The government on Tuesday attempted to distance itself from the Central Bureau of Investigation’s (CBI) decision to drop the name of Italian businessman Ottavio Quattrocchi, accused of having received kickbacks in the Bofors bribery case, from its list of wanted fugitives.
The CBI’s decision in October 2008 had led Interpol, the international organisation facilitating police cooperation around the world, to withdraw its 10-year-old red-corner notice — used to alert countries about an individual against whom an arrest warrant is pending — against Quattrocchi.
The decision has been challenged in the Supreme Court and is likely to come up for an urgent hearing on Wednesday.
The exposure gave new life to the two-decade-old Bofors scandal, and kicked off a political storm in the midst of elections. It provided the opposition with unexpected ammunition to attack the Congress-led UPA government for the “misuse of the CBI”.
A defensive government quickly went into damage-control mode. “The government has absolutely no role in the entire matter. It is a politically motivated and an absurd allegation,” said law minister H.R. Bhardwaj.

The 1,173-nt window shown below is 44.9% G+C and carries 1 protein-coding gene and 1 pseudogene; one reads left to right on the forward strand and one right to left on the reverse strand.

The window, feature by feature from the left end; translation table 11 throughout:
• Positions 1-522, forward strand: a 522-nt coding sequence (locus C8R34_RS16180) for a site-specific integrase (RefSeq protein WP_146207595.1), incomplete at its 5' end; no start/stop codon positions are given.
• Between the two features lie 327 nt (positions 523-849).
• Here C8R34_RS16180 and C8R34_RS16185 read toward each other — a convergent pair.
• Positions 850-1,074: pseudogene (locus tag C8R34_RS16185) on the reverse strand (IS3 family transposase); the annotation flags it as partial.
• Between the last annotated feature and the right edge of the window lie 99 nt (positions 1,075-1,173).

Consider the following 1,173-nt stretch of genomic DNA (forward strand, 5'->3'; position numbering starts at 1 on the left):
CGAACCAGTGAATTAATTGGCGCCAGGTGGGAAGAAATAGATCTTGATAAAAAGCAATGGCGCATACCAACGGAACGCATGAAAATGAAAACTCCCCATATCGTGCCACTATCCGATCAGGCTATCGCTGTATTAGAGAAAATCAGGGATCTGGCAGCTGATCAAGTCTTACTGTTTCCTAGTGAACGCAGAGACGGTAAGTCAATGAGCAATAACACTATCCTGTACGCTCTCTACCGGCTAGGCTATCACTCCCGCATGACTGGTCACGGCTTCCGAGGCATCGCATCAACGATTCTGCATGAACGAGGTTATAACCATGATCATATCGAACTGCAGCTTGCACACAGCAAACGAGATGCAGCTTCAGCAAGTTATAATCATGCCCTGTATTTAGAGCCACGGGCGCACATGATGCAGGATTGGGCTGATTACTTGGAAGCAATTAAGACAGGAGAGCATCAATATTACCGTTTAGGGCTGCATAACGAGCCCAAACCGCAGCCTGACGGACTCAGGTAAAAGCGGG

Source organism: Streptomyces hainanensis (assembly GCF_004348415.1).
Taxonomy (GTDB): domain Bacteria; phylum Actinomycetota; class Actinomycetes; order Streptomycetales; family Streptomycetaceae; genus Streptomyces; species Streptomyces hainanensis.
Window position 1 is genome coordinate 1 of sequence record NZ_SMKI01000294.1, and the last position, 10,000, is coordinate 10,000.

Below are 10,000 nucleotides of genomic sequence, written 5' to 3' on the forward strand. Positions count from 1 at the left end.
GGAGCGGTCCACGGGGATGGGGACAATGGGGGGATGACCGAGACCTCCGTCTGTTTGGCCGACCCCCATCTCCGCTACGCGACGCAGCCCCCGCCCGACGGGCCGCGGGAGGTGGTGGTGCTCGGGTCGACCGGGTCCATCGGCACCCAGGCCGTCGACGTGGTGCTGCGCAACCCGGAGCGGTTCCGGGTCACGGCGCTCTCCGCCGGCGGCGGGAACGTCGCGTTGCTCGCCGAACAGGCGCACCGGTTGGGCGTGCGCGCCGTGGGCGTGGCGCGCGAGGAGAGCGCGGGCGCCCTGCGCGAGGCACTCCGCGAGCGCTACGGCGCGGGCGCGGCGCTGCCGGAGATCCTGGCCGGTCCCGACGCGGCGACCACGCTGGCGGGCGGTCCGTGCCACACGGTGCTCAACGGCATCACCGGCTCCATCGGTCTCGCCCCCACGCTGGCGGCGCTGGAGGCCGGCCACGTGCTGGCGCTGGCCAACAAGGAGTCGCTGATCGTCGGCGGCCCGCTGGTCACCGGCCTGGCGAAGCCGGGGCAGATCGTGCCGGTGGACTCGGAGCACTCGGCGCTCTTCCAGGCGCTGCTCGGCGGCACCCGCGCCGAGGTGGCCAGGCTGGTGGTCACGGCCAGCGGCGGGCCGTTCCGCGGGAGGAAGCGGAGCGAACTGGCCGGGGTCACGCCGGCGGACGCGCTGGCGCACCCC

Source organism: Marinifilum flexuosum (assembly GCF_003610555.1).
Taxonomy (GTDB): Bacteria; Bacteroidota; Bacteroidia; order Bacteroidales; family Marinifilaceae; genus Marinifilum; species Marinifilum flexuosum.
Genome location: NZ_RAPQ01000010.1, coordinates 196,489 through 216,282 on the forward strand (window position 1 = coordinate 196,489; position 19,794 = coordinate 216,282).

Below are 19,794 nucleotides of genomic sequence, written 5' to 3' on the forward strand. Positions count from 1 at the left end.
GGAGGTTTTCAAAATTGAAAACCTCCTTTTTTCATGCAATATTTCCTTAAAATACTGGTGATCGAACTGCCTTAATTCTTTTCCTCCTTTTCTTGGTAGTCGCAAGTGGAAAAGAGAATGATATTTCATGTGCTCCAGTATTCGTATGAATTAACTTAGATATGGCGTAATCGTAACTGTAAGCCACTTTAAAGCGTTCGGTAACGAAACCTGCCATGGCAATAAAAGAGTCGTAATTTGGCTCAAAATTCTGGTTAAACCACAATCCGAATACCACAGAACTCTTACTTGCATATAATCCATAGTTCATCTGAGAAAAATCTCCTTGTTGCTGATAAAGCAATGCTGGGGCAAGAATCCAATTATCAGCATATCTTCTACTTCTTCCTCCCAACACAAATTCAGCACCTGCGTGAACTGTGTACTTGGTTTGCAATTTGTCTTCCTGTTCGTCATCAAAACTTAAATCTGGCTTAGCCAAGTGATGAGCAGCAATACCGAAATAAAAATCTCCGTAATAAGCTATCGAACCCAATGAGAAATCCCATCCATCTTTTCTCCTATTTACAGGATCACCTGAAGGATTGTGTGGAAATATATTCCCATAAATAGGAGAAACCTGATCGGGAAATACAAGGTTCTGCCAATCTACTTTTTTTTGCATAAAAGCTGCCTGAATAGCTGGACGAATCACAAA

Quattrocchi had appealed in the Interpol Commission, which deals with red-corner notices. The minister said a response was sought from the CBI on the basis of the appeal.
“The Interpol wanted to know from the CBI how it could justify a red-corner notice against an individual for a long time, since it is normally issued for a period of five years,” Bhardwaj said.
“When the notice was about to expire, the CBI sought opinion from the attorney general in October who, having gone into the matter, opined that it was not a sustainable order because there was no warrant against him.”
Quattrocchi had figured as an alleged middleman in the Bofors case investigations, one of the longest and the costliest in India’s legal history.
The CBI had charged him with having received Rs 200 crore for finalising the deal between the Indian government and the Swedish gun company.
Successive governments failed in their attempts to bring Quattrocchi to India for trial. In 2003, the BJP-led NDA government’s attempts to extradite him were rejected by three courts in Malaysia. In 2007, an Argentinian court rejected the CBI’s application for sending Quattrocchi to India.
This is the second instance of Quattrochi becoming an issue on the UPA government’s watch. In 2005, the law ministry faced flak for its decision to allow the defreezing of Quattrocchi’s bank accounts in London. An estimated Rs 21 crore was allowed to be handed over to him, when the CBI was still investigating the money trail.